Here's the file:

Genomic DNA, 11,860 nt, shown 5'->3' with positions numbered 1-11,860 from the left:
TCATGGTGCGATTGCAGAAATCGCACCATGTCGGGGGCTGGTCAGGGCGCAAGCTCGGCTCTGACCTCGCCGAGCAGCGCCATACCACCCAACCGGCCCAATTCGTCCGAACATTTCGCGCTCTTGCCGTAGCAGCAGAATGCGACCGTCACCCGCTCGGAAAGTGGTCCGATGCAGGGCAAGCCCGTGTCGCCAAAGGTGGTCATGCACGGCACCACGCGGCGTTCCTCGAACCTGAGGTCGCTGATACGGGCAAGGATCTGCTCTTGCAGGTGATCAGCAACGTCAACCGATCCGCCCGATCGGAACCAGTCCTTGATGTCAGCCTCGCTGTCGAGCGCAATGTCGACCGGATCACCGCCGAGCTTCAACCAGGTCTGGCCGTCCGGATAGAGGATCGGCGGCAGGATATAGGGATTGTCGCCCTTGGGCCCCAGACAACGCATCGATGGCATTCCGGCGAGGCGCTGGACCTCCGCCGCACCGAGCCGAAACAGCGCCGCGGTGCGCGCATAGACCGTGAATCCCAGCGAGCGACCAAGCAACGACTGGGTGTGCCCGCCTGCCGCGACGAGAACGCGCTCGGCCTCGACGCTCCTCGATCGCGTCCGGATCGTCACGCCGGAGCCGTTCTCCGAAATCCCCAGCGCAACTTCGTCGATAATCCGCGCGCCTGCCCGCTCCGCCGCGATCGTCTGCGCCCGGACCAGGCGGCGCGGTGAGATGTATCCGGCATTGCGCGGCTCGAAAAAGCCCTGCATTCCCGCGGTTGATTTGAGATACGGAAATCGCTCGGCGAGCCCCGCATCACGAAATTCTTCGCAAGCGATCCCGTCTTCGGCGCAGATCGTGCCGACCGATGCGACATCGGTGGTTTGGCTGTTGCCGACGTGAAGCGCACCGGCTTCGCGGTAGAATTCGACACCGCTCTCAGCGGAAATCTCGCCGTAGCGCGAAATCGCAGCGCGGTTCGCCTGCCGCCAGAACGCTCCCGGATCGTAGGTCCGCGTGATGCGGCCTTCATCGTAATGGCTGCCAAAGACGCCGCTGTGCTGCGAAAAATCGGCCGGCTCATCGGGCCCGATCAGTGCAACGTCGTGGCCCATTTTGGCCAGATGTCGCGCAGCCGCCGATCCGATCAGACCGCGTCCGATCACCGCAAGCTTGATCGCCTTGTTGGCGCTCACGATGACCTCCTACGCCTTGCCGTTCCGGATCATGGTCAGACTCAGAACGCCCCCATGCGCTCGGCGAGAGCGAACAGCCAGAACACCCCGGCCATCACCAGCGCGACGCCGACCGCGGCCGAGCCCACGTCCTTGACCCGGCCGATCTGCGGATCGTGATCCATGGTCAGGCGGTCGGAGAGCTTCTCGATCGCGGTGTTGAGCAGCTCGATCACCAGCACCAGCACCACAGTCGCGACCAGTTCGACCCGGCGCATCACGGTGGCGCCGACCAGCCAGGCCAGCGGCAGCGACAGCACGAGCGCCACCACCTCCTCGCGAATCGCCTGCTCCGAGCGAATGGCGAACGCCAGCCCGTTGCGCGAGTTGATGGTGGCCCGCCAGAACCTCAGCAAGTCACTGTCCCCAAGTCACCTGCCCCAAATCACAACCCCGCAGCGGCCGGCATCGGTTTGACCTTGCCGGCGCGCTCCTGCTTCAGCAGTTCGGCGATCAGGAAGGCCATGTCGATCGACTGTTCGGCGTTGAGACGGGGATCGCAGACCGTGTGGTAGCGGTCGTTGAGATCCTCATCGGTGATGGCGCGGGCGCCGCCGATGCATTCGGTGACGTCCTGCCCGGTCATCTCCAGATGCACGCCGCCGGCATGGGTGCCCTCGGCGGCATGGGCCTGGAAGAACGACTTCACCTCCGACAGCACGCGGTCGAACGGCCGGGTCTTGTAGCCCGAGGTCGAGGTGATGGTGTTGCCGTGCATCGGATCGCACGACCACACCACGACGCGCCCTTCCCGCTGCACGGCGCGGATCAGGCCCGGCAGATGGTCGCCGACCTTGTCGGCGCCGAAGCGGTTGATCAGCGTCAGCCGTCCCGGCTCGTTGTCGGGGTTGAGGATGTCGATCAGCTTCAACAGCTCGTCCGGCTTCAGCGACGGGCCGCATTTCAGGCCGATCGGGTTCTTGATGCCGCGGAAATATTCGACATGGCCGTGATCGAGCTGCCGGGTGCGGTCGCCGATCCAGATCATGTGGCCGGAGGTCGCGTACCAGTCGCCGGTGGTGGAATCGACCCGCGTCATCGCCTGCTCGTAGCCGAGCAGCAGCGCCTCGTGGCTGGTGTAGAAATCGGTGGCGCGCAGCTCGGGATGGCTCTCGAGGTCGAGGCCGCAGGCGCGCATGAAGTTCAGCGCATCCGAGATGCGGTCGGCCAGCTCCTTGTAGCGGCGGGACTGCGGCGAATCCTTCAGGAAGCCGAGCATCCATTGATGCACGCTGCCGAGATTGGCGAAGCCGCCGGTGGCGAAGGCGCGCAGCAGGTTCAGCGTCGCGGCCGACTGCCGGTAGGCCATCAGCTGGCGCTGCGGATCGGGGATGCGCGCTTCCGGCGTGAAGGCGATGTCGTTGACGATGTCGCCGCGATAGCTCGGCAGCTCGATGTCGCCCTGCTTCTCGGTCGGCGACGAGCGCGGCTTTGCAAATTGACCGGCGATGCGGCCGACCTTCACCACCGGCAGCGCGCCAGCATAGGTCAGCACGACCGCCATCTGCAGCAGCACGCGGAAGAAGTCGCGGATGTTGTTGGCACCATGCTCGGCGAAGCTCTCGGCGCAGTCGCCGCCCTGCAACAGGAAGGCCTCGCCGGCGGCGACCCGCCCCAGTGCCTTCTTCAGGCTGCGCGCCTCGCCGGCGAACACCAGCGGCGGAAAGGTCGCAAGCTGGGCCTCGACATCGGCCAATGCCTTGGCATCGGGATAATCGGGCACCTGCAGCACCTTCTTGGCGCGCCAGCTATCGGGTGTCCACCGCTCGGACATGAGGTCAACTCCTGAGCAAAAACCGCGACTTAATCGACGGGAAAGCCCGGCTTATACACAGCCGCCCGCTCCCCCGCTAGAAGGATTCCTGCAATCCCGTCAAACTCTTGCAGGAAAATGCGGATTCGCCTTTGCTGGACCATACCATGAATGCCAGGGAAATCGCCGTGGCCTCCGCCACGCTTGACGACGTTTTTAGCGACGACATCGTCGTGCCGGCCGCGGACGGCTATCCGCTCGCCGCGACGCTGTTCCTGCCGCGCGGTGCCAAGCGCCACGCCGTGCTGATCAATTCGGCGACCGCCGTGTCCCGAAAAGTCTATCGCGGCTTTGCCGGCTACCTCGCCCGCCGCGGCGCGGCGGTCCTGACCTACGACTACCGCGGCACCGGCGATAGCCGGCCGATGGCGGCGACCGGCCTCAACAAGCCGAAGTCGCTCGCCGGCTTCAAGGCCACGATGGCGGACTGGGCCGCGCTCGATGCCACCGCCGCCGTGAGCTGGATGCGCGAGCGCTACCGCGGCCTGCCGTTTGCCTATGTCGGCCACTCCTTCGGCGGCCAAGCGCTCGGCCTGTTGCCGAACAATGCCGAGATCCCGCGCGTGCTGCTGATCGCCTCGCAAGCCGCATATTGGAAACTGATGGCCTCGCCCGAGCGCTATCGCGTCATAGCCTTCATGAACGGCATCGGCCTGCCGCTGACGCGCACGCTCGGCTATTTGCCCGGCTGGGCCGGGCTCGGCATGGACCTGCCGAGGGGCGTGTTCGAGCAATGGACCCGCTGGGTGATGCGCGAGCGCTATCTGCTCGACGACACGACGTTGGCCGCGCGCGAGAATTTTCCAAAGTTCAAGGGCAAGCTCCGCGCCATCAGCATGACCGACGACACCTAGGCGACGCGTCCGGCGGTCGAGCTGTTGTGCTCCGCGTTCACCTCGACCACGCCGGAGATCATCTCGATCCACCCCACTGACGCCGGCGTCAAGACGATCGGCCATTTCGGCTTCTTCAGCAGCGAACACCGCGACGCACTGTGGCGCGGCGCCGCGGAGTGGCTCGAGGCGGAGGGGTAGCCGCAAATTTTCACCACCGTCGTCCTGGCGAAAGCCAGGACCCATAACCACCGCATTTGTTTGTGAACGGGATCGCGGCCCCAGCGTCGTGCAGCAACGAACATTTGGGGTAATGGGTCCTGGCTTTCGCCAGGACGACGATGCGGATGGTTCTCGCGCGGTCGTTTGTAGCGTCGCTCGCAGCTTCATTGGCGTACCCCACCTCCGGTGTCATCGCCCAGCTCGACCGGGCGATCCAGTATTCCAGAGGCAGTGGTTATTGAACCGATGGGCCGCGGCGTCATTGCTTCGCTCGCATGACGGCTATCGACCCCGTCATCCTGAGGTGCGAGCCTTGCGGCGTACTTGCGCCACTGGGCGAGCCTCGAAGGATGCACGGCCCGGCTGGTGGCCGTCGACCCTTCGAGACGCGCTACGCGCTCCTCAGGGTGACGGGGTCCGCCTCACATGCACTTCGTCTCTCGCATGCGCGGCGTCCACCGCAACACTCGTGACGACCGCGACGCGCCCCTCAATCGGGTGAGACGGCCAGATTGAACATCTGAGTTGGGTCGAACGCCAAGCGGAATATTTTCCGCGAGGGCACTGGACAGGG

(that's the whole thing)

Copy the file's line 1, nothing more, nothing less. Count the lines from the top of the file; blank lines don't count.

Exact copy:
Genomic DNA, 11,860 nt, shown 5'->3' with positions numbered 1-11,860 from the left: